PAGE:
Academic journal article Genders

Big Bad Chinese Mama: Asian Cyber-Feminism and Subversive Textual Strategies

Academic journal article Genders

Big Bad Chinese Mama: Asian Cyber-Feminism and Subversive Textual Strategies

Article excerpt

Work, play, art, science, literature, sex, education ... digitization leaves nothing untouched. Social relations are being transformed by the development of telecommuting, hypermedia systems, and the new world of on-line information. In particular, everything in the vicinity of sex, gender, and sexuality is being dramatically rewired (Plant, Babes in the Net).

I am an anti-geisha (http://www.bigbadchinesemama.com/memoirs.html).

Introduction

[1] Masculine fantasies about Asian women, that have excited the imagination of both Western and Asian men, have often inscribed them as gentle, submissive, and servile--they are concubines, maids, flight attendants and prostitutes, among others. Some of the most powerful and enduring images have been sustained by persistent narratives of Chinese and Japanese women appearing as a conflation of all of the above, and more, in the same vein. They can best be exemplified in the imagery of the Madame Chrysanthemum/Butterfly discourse, along with what is perhaps the supreme male fantasy and the one imbued with the most mystique and erotic promise--the geisha. The thriving global business in the trafficking of women, known as the mail-order bride industry, owes much to the myth of the exotic, submissive, demure, sexualized Asian woman imagined through this cluster of images. The sheer force of its persistent repetition has kept alive trite but tenacious images that still apparently have the power to excite the erotic imagination.

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[2] Gendered and racialized identities such as these are, of course, hotly contested terrains. Contesting voices can be heard in the academy, in film, literature, politics and other spaces in the public sphere. The focus of this essay, however, is on cyberspace as a site for the development of strategies for the subversion of the cultural fantasies of Asian women's identities, and for attempts to recreate alternative imagery.

[3] I will examine Asian women's struggle for representation through the disruption of received images. In the example I have chosen, attempts to reclaim gender and racial identity are especially compelling. Their success in unsettling conventional images, and rupturing a long narrative tradition of the eroticized and exoticized Asian woman, has been facilitated by the uniting of two devices, one technological, the other literary: the Internet is the medium; grotesque/carnivalesque textual practices constitute the feminist critical strategy and political method.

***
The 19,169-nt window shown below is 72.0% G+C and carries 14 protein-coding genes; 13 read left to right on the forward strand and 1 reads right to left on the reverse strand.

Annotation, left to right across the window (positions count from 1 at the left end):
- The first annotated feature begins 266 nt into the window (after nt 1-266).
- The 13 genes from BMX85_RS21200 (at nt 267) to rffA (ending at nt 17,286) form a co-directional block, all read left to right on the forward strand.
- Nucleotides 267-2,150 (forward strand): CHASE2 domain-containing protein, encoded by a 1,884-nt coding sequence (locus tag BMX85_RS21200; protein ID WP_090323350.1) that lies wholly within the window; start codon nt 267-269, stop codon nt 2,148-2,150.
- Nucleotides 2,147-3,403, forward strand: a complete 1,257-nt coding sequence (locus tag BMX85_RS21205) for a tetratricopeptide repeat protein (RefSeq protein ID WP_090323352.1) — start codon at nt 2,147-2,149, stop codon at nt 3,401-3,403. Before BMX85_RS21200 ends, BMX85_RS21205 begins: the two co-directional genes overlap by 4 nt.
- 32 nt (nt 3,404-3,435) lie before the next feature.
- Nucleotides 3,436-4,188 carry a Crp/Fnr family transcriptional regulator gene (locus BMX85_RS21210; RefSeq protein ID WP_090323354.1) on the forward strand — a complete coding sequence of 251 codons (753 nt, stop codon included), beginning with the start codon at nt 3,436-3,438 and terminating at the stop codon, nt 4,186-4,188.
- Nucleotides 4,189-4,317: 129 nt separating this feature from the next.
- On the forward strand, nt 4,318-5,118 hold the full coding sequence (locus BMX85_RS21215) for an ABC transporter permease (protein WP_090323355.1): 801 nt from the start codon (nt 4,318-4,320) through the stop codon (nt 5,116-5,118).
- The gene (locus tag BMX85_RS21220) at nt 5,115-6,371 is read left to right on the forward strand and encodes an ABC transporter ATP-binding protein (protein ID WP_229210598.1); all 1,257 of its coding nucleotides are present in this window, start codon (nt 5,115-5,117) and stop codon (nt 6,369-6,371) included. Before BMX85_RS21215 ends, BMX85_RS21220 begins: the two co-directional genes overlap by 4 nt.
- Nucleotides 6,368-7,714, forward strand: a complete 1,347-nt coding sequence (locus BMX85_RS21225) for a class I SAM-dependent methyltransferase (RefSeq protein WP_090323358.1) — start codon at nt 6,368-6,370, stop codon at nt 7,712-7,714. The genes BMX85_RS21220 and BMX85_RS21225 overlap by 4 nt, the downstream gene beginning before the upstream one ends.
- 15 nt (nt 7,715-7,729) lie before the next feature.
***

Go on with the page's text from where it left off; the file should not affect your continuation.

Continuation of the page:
[4] The work of Wacjman and others has shown that digital technologies can facilitate the blurring of boundaries and diminish the power of gendered binaries. On the Internet, people can choose their disguises and assume alternative identities that run counter to the conventional imperatives of gender presentation. An imaginative and arresting example of this is to be found on the website of the "Big Bad Chinese Mama", an invention of Kristina Wong. Her website is what she calls a "mock mail-order bride site". It is a surprise in waiting for unsuspecting consumers. The myths and fantasies that sustain the commodification of Asian women on the global market are easily located and reproduced in cyberspace. The mail-order bride industry is operated primarily on the Internet. Its rhizomic structure allows multiple links to pornography, and it provides vast scope and audience. The Internet is a material and symbolic apparatus, a semiotic and social agent among others (Braidotti, 1996). It is no wonder then that Wong has chosen the same powerful semiotic agent on which to launch her transgressive counter discourse. The mock mail-order bride website, the home of the Big Bad Chinese Mama, is the privileged site of that transgression.

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[5] I have drawn liberally on Bakhtin's analysis of the carnivalesque novels of Rabelais for my examination of Wong's text. Wong has deployed the strategies of the carnivalesque to produce a topsy-turvy world in which "Hello Kitty" becomes "Bitchy Kat", her absent mouth replaced by one spouting obscenities, in which a geisha wears a "qipao" (traditional tight-fitting Chinese dress, also known as a cheongsam), and may appear with two heads, no head or seven eyes, and in which mail-order brides sport face metal (http://www. …

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